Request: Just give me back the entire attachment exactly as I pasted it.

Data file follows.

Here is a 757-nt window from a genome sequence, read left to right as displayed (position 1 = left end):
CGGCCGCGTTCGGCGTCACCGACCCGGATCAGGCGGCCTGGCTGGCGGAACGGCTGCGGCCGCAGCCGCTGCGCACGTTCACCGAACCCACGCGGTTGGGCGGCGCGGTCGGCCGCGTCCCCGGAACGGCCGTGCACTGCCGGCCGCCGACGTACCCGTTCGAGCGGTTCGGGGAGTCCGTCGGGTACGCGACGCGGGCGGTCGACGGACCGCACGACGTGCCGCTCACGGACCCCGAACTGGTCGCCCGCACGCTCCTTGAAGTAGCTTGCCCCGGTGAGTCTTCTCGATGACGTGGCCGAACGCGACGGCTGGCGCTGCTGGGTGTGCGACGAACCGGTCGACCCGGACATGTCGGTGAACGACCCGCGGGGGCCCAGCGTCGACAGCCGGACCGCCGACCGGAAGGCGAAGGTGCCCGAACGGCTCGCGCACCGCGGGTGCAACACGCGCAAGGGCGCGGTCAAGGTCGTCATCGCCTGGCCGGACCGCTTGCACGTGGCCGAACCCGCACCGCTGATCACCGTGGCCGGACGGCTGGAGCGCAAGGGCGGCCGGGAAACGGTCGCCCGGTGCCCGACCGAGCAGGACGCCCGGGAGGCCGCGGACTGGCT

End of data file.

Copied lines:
Here is a 757-nt window from a genome sequence, read left to right as displayed (position 1 = left end):
CGGCCGCGTTCGGCGTCACCGACCCGGATCAGGCGGCCTGGCTGGCGGAACGGCTGCGGCCGCAGCCGCTGCGCACGTTCACCGAACCCACGCGGTTGGGCGGCGCGGTCGGCCGCGTCCCCGGAACGGCCGTGCACTGCCGGCCGCCGACGTACCCGTTCGAGCGGTTCGGGGAGTCCGTCGGGTACGCGACGCGGGCGGTCGACGGACCGCACGACGTGCCGCTCACGGACCCCGAACTGGTCGCCCGCACGCTCCTTGAAGTAGCTTGCCCCGGTGAGTCTTCTCGATGACGTGGCCGAACGCGACGGCTGGCGCTGCTGGGTGTGCGACGAACCGGTCGACCCGGACATGTCGGTGAACGACCCGCGGGGGCCCAGCGTCGACAGCCGGACCGCCGACCGGAAGGCGAAGGTGCCCGAACGGCTCGCGCACCGCGGGTGCAACACGCGCAAGGGCGCGGTCAAGGTCGTCATCGCCTGGCCGGACCGCTTGCACGTGGCCGAACCCGCACCGCTGATCACCGTGGCCGGACGGCTGGAGCGCAAGGGCGGCCGGGAAACGGTCGCCCGGTGCCCGACCGAGCAGGACGCCCGGGAGGCCGCGGACTGGCT